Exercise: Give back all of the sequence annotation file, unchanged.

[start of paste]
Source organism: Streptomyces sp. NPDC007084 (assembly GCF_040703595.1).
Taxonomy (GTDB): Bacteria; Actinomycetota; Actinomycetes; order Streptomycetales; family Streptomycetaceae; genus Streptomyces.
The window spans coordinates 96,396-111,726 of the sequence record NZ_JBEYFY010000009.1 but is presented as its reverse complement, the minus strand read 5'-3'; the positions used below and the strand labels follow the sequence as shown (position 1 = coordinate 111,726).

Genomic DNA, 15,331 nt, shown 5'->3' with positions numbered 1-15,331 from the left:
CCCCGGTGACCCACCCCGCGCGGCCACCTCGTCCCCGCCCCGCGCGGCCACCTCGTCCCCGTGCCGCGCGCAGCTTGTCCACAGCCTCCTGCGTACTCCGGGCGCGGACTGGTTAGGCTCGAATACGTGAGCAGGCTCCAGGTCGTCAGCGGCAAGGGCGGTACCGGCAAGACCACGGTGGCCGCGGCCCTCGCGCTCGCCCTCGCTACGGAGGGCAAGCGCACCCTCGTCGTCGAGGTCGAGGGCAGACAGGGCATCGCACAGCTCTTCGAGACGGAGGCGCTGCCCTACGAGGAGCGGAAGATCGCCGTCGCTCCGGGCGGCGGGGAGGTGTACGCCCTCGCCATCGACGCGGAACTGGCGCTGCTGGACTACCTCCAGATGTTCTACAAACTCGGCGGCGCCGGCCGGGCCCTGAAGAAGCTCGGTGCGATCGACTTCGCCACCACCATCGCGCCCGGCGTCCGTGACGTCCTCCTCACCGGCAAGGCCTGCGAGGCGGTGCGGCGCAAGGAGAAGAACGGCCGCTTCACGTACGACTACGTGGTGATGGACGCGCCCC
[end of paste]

Source organism: Streptomyces sp. NPDC007084 (assembly GCF_040703595.1).
Taxonomy (GTDB): Bacteria; Actinomycetota; Actinomycetes; order Streptomycetales; family Streptomycetaceae; genus Streptomyces.
The window spans coordinates 96,396-111,726 of the sequence record NZ_JBEYFY010000009.1 but is presented as its reverse complement, the minus strand read 5'-3'; the positions used below and the strand labels follow the sequence as shown (position 1 = coordinate 111,726).

Genomic DNA, 15,331 nt, shown 5'->3' with positions numbered 1-15,331 from the left:
CCCCGGTGACCCACCCCGCGCGGCCACCTCGTCCCCGCCCCGCGCGGCCACCTCGTCCCCGTGCCGCGCGCAGCTTGTCCACAGCCTCCTGCGTACTCCGGGCGCGGACTGGTTAGGCTCGAATACGTGAGCAGGCTCCAGGTCGTCAGCGGCAAGGGCGGTACCGGCAAGACCACGGTGGCCGCGGCCCTCGCGCTCGCCCTCGCTACGGAGGGCAAGCGCACCCTCGTCGTCGAGGTCGAGGGCAGACAGGGCATCGCACAGCTCTTCGAGACGGAGGCGCTGCCCTACGAGGAGCGGAAGATCGCCGTCGCTCCGGGCGGCGGGGAGGTGTACGCCCTCGCCATCGACGCGGAACTGGCGCTGCTGGACTACCTCCAGATGTTCTACAAACTCGGCGGCGCCGGCCGGGCCCTGAAGAAGCTCGGTGCGATCGACTTCGCCACCACCATCGCGCCCGGCGTCCGTGACGTCCTCCTCACCGGCAAGGCCTGCGAGGCGGTGCGGCGCAAGGAGAAGAACGGCCGCTTCACGTACGACTACGTGGTGATGGACGCGCCCC